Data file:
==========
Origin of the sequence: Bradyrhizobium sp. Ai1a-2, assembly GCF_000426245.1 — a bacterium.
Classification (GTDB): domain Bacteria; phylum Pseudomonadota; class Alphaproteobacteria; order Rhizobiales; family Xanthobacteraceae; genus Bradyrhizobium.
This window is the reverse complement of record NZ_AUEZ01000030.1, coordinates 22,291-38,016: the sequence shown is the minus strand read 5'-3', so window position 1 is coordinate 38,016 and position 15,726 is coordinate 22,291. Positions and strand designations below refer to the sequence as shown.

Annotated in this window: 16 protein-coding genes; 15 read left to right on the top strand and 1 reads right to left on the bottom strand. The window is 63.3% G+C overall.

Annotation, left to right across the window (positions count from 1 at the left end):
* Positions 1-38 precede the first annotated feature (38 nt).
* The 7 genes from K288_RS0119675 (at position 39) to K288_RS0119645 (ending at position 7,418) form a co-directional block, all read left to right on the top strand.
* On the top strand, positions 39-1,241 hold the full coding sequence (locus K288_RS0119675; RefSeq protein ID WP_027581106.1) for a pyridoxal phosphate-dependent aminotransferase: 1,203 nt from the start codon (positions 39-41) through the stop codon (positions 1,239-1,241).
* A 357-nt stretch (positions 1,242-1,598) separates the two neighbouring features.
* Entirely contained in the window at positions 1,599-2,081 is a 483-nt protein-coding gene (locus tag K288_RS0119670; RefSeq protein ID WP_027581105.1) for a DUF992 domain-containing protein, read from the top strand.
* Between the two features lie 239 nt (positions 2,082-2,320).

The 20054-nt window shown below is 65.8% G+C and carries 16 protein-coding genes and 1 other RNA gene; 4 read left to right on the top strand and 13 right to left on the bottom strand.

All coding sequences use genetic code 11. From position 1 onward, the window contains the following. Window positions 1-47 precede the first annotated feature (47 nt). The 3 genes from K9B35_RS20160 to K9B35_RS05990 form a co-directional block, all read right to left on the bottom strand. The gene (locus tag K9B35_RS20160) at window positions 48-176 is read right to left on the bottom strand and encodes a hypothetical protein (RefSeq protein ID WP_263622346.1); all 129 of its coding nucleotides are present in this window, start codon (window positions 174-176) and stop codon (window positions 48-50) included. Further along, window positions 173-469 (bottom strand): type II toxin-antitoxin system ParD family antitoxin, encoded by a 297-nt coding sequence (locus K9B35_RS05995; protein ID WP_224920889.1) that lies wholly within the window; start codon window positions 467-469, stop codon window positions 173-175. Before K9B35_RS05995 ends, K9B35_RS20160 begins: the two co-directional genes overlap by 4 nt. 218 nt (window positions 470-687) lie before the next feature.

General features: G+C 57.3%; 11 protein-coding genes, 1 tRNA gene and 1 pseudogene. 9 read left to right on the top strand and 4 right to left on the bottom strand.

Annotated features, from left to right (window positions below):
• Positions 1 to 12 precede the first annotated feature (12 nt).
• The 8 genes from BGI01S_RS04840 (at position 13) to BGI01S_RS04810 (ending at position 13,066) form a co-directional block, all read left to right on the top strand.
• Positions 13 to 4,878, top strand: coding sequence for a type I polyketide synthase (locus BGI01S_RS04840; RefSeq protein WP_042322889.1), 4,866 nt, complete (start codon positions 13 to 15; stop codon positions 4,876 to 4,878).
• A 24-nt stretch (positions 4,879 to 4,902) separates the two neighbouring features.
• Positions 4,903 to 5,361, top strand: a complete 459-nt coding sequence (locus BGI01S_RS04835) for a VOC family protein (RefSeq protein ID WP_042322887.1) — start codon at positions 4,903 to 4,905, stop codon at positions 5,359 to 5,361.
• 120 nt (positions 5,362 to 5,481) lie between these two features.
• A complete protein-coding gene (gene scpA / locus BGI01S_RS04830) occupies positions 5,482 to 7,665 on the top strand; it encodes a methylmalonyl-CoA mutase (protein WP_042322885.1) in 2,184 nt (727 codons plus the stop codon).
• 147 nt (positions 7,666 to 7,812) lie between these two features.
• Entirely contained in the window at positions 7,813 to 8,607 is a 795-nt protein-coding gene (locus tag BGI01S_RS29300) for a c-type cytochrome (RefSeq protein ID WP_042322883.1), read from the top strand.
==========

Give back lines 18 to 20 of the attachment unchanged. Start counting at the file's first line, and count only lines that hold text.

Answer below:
• Positions 13 to 4,878, top strand: coding sequence for a type I polyketide synthase (locus BGI01S_RS04840; RefSeq protein WP_042322889.1), 4,866 nt, complete (start codon positions 13 to 15; stop codon positions 4,876 to 4,878).
• A 24-nt stretch (positions 4,879 to 4,902) separates the two neighbouring features.
• Positions 4,903 to 5,361, top strand: a complete 459-nt coding sequence (locus BGI01S_RS04835) for a VOC family protein (RefSeq protein ID WP_042322887.1) — start codon at positions 4,903 to 4,905, stop codon at positions 5,359 to 5,361.